A further example of research into this area is the testing on white blood cells that are part of the inflammatory response when injury occurs called macrophages. By attempting to manipulate these, scientists hope to promote nerve cell growth in a way which does not cause further damage to tissue.

Cell Replacement

Cell replacement attempts to replace damaged cells from spinal injuries.  When someone experiences a spinal cord injury, various forms of damage occur to the various cells involved. Stem cell transplantation, when tested in animals, has shown to replace the expired nerve cells (a result of the injury). Controversy exists over this form of treatment, for there are gaps in stem cell knowledge.

Axons are part of a nerve cell along which nerve impulses are transported, and spinal cord injuries can often leave these damaged. Stem cell transplantation help to generate new supporting cells which reform and repair myelin to act as a bridge across the injury, stimulating growth of the aforementioned axons.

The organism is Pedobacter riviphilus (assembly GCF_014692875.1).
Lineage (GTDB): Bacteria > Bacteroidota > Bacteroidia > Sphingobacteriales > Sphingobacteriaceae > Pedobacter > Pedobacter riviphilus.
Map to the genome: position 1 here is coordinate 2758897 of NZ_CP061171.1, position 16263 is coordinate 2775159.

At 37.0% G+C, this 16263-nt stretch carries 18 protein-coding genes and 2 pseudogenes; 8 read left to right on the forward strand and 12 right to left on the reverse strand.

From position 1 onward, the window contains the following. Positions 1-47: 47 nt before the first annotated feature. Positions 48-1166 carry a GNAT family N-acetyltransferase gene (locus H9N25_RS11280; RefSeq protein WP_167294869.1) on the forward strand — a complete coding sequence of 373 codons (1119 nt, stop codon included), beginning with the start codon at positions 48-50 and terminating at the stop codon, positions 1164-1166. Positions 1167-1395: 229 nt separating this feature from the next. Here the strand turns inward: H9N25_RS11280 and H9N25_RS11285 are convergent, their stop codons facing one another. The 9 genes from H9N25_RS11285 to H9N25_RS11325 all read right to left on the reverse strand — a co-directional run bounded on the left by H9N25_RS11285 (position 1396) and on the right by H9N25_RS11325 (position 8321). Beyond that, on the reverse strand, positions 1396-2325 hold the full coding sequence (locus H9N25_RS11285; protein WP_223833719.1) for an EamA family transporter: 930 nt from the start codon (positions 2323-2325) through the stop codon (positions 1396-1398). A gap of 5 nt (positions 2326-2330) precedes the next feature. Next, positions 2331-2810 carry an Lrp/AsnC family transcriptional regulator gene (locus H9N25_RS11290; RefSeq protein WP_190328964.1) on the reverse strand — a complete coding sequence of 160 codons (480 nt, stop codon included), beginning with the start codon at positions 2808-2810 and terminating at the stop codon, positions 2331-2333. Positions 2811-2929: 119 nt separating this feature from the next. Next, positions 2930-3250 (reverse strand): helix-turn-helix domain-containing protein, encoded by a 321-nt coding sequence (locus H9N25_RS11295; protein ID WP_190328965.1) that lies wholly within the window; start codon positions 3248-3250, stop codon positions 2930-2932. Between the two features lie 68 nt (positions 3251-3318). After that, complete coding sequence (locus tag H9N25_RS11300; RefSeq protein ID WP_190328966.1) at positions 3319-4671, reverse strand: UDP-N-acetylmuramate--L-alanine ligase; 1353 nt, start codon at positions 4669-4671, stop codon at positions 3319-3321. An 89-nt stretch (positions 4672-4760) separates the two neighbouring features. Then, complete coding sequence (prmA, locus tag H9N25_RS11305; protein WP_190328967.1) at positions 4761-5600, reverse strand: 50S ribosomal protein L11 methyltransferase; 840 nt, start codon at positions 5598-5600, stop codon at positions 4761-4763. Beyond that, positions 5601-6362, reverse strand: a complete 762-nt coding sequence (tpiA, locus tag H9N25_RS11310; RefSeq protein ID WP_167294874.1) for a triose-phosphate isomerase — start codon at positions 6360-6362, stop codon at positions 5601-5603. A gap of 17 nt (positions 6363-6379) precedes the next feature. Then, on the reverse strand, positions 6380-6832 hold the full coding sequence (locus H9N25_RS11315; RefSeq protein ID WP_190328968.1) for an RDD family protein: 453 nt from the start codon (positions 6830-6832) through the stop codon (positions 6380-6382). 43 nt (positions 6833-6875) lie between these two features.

This form of research and treatment can also help prevent the injury spreading, by restraining inflammation that can cause damage post-injury. Research continues to find which cell types are providing most recovery of functions, although with the complex nature of it, it is expected much more research is required.

Cell Regeneration

Regeneration refers to the reparation of damaged axons through methods that encourage and stimulate new growth. Nerve cells can die in many ways, whether through injury or naturally, and unfortunately do not possess the capacity for any real regeneration.

Many drugs are being tested to examine their ability to encourage axonal regeneration and inhibit cell death post-injury. Antibodies can be made to target specific proteins that inhibit repair of the body after injury.’ By determining means of inhibiting toxins which cause cell death and prevent regeneration, scientists can find chemicals and drugs which can aid in the repairing of damaged nerves.

Retraining Central Nervous System (CNS) Circuits and Plasticity